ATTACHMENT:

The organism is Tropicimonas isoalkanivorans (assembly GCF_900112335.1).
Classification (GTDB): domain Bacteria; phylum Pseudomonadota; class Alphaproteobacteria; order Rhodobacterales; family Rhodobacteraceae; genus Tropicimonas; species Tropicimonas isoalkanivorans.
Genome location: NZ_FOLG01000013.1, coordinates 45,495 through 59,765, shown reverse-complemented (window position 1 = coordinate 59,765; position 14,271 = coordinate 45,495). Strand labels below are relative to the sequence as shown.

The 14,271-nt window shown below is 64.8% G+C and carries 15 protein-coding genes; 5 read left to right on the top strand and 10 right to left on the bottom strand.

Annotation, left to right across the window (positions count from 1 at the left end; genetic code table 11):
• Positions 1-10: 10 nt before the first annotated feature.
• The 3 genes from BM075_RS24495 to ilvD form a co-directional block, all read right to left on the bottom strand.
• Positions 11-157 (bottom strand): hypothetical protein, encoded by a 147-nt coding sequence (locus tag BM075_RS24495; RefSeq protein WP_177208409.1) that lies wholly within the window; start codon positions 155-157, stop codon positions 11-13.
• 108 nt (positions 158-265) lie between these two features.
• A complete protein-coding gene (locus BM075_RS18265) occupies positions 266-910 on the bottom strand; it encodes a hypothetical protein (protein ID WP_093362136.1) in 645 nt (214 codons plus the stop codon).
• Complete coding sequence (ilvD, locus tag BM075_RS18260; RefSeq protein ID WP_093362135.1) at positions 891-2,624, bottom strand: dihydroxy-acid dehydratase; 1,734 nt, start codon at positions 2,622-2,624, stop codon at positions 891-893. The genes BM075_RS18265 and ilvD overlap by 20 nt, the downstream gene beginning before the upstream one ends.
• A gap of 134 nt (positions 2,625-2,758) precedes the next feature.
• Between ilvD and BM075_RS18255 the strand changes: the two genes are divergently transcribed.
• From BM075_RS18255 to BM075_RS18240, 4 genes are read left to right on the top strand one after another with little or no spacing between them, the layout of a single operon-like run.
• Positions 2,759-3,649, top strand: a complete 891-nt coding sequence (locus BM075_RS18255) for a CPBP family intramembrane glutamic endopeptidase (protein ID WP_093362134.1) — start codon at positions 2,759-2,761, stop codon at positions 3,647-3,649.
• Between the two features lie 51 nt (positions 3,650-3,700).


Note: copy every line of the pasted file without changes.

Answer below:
The organism is Tropicimonas isoalkanivorans (assembly GCF_900112335.1).
Classification (GTDB): domain Bacteria; phylum Pseudomonadota; class Alphaproteobacteria; order Rhodobacterales; family Rhodobacteraceae; genus Tropicimonas; species Tropicimonas isoalkanivorans.
Genome location: NZ_FOLG01000013.1, coordinates 45,495 through 59,765, shown reverse-complemented (window position 1 = coordinate 59,765; position 14,271 = coordinate 45,495). Strand labels below are relative to the sequence as shown.

The 14,271-nt window shown below is 64.8% G+C and carries 15 protein-coding genes; 5 read left to right on the top strand and 10 right to left on the bottom strand.

Annotation, left to right across the window (positions count from 1 at the left end; genetic code table 11):
• Positions 1-10: 10 nt before the first annotated feature.
• The 3 genes from BM075_RS24495 to ilvD form a co-directional block, all read right to left on the bottom strand.
• Positions 11-157 (bottom strand): hypothetical protein, encoded by a 147-nt coding sequence (locus tag BM075_RS24495; RefSeq protein WP_177208409.1) that lies wholly within the window; start codon positions 155-157, stop codon positions 11-13.
• 108 nt (positions 158-265) lie between these two features.
• A complete protein-coding gene (locus BM075_RS18265) occupies positions 266-910 on the bottom strand; it encodes a hypothetical protein (protein ID WP_093362136.1) in 645 nt (214 codons plus the stop codon).
• Complete coding sequence (ilvD, locus tag BM075_RS18260; RefSeq protein ID WP_093362135.1) at positions 891-2,624, bottom strand: dihydroxy-acid dehydratase; 1,734 nt, start codon at positions 2,622-2,624, stop codon at positions 891-893. The genes BM075_RS18265 and ilvD overlap by 20 nt, the downstream gene beginning before the upstream one ends.
• A gap of 134 nt (positions 2,625-2,758) precedes the next feature.
• Between ilvD and BM075_RS18255 the strand changes: the two genes are divergently transcribed.
• From BM075_RS18255 to BM075_RS18240, 4 genes are read left to right on the top strand one after another with little or no spacing between them, the layout of a single operon-like run.
• Positions 2,759-3,649, top strand: a complete 891-nt coding sequence (locus BM075_RS18255) for a CPBP family intramembrane glutamic endopeptidase (protein ID WP_093362134.1) — start codon at positions 2,759-2,761, stop codon at positions 3,647-3,649.
• Between the two features lie 51 nt (positions 3,650-3,700).